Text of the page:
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Jul 06
2016

Giving notice

Posted by: Steve Marr

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How you give notice when you end a business relationship as an employee or a supplier is an important step in maintaining your integrity. We need to honor the time and method of giving notice.

If during a job interview a prospective employee tells me that their former employer requires a two-week notice but they can start on Monday because they don’t feel they have to provide that notice, that’s a red flag for me.  I take it as a good reason not to hire this person because they have demonstrated to me they are not a person of integrity. When I extend a job offer to someone, I always stress that I fully support giving appropriate notice. If the employer wishes to release the person immediately, that’s great.  However, it is always the employer’s choice and not the employee’s.

 

John wrote, “But whoever keeps his word, in him truly the love of God is perfected. By this we may know that we are in him.” (1 John 2:5, ESV) King David wrote about anyone “who despises a vile person but honors those who fear the Lord; who keeps an oath even when it hurts, and does not change their mind” (Psalm 15:4, NIV)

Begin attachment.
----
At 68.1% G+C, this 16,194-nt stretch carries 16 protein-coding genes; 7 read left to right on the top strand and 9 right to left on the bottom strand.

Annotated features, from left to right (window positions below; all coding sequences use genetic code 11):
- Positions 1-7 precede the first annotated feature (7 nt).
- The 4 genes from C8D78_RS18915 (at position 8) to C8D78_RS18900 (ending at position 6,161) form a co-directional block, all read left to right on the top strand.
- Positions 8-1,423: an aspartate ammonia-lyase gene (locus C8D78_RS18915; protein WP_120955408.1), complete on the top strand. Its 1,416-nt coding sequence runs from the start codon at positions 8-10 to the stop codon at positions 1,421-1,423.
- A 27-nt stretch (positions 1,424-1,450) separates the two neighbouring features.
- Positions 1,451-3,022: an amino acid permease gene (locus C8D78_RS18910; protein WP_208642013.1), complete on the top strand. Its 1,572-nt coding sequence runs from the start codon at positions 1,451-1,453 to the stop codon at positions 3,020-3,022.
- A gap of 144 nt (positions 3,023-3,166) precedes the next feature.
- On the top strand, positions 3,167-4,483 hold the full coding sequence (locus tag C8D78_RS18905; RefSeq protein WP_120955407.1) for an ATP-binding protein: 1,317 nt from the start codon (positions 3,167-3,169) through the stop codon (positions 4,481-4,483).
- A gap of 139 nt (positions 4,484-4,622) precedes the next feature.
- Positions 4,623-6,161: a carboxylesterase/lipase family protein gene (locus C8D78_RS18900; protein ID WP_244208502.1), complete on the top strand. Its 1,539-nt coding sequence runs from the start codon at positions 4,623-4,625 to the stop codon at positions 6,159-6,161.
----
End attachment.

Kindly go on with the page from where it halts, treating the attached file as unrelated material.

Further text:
In the past we employed a house cleaning person. One day, “Candy” was upset because “Becky,” another employee, quit without giving notice. It left her in a tough spot to meet the commitments she’d made. The very next week when Candy was scheduled to arrive to clean our house, she sent us a text message saying that she didn’t feel we were a good fit and would not be cleaning for us starting that day. While I believe that in a free market we have the right to dismiss customers, we need to do it with appropriate notice. I also believe that an employee should give the same adequate notice. In this instance the housecleaner believed they were asked to do too much for the time allotment and pay. The wiser response would’ve been to request extra time to accomplish the work that two used to complete. As the employer, I could have responded to whether the additional cost was acceptable.  

I believe giving notice also includes providing a heads up if we’re going to be late to a meeting or commitment. Others rely on us to deliver what we have promised. Any time we fall short we need to acknowledge it and provide as much notice to our customers as possible.

Giving notice is not just the right thing to do. As Christians, we are bound to give whatever notice we previously agreed to give.  Doing anything different will ruin our witness to those who do not yet believe.

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